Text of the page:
Vocation is often defined as ‘a strong feeling’ to do something, a job, a career, an occupation, to dedicate one’s life to an idea, a trade, a craft. Typically it is applied to professions such as nurses or doctors, or at religious life. It is agreed, in general, that following your own vocation is fantastic, and not been able to do so, a human failure, perhaps even a personal tragedy.
‘Vocation’ has Latin and then French roots. It means ‘a calling’, a ’summons’. It has a tremendous religious connotation but today we are applying the concept widely.
Vocation is not the same as a profession. It’s not the same as a job. Vocations may ‘include’ a job (exercised to fulfill that vocation). But jobs don’t have to include a vocation. It is possible, indeed frequent, that people have a job that does not match their vocation or, even, it may be in contradiction. Like the son who has a vocation for the arts but is persuaded by his father to take over a family business which has noting do with them. The son may not loose his vocation but he will probably live very frustrated if he cannot fulfill it.
I think that, in business, we don’t talk enough about vocations. It’s easier to ask somebody about his job, or jobs he or she likes to do, than asking ‘what’s you vocation?’ I’ve met many people even embarrassed to ask this, as if we, in business, don’t get into these nuances. A job is a job, a career a career and a title in the rank, a title in the rank. We don’t ask a successful CEO; ‘what’s your vocation?’ Well, not often.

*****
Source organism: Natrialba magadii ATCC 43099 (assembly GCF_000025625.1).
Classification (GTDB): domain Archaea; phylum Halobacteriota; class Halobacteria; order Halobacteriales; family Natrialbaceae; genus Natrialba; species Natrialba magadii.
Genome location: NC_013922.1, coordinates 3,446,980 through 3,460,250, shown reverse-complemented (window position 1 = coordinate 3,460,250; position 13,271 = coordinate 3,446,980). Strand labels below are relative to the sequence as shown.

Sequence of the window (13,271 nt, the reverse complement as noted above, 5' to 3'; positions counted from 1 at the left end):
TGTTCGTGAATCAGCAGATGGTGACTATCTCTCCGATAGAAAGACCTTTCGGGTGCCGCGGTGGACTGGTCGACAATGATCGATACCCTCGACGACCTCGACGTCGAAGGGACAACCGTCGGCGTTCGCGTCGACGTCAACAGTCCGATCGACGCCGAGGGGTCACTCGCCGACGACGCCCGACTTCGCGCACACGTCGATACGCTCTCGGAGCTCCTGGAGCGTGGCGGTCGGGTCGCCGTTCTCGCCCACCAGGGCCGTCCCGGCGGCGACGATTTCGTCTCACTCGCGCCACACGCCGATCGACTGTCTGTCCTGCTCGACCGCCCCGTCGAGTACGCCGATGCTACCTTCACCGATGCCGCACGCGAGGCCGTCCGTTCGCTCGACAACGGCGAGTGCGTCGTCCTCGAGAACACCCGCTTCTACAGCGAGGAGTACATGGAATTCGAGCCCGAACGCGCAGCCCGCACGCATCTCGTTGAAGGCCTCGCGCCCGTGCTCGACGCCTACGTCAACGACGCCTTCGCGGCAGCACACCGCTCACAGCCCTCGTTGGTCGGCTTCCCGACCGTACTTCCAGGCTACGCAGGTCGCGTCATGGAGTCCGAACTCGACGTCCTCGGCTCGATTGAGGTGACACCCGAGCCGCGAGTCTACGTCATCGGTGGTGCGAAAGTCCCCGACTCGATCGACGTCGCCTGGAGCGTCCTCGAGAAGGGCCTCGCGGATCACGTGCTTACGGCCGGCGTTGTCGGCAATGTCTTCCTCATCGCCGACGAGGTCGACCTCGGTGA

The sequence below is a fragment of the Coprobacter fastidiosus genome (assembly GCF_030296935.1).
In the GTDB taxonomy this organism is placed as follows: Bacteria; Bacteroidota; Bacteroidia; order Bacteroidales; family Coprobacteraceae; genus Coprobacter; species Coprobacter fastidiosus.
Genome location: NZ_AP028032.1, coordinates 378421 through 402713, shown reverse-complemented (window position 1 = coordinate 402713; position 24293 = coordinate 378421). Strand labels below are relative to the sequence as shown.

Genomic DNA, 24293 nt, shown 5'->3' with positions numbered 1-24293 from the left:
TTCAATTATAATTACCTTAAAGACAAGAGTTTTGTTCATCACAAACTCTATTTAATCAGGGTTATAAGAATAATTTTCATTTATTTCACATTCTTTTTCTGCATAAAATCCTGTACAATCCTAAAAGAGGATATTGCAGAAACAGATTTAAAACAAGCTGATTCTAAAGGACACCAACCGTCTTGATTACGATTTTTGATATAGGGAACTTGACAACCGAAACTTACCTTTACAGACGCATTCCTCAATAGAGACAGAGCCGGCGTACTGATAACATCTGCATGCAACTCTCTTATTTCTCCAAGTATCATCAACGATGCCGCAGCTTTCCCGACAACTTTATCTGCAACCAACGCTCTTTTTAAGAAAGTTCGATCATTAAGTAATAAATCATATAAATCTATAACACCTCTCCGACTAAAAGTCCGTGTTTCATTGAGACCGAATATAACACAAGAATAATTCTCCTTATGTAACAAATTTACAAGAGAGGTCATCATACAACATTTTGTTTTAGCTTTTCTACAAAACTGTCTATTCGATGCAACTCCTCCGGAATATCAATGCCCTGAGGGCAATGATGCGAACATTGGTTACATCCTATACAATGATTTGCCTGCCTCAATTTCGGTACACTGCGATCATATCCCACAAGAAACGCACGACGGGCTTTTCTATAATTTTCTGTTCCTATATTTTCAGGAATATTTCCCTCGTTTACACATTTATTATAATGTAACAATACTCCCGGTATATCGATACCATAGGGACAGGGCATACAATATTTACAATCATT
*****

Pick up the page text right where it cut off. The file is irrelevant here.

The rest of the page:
But if we could (re) introduce the ‘vocation’ idea in our narratives, we would gain enormously,. For example, I don’t know of any Employee Engagement system (assessment, survey) that asks plain and simple: ‘what’s you vocation?’ and ‘can you fulfill it in this job?’ (How many surprises we may have!) We ask about job satisfaction, even happiness, but not vocation.
A working place where vocations can flourish, will be a place ahead of the game in any Employee Engaging framework. It may not be possible, of course, to cater for all vocations of our employees. But that does not mean that we ignore this extraordinary motivational force.
Our Employee Engagement frameworks are too mechanical. They speak the language of machinery, such as ‘going the extra mile’ or ‘discretionary efforts’. Both concepts, as well intentioned as they may be, are horribly mechanistic; more energy, more efforts, more output. The ‘happy-place/happy-employee = better output’ is a sad view of human nature.
When you see vocations in actions, you invariably see something as well: happiness. I personally have never seen happier people than those who are in full flown exercise of their vocations. And I know some.
Just trying to rescue the concept a little bit harder, may help us to understand better the whole motivational enigma. The one that is today dominated by a very poor input-output model.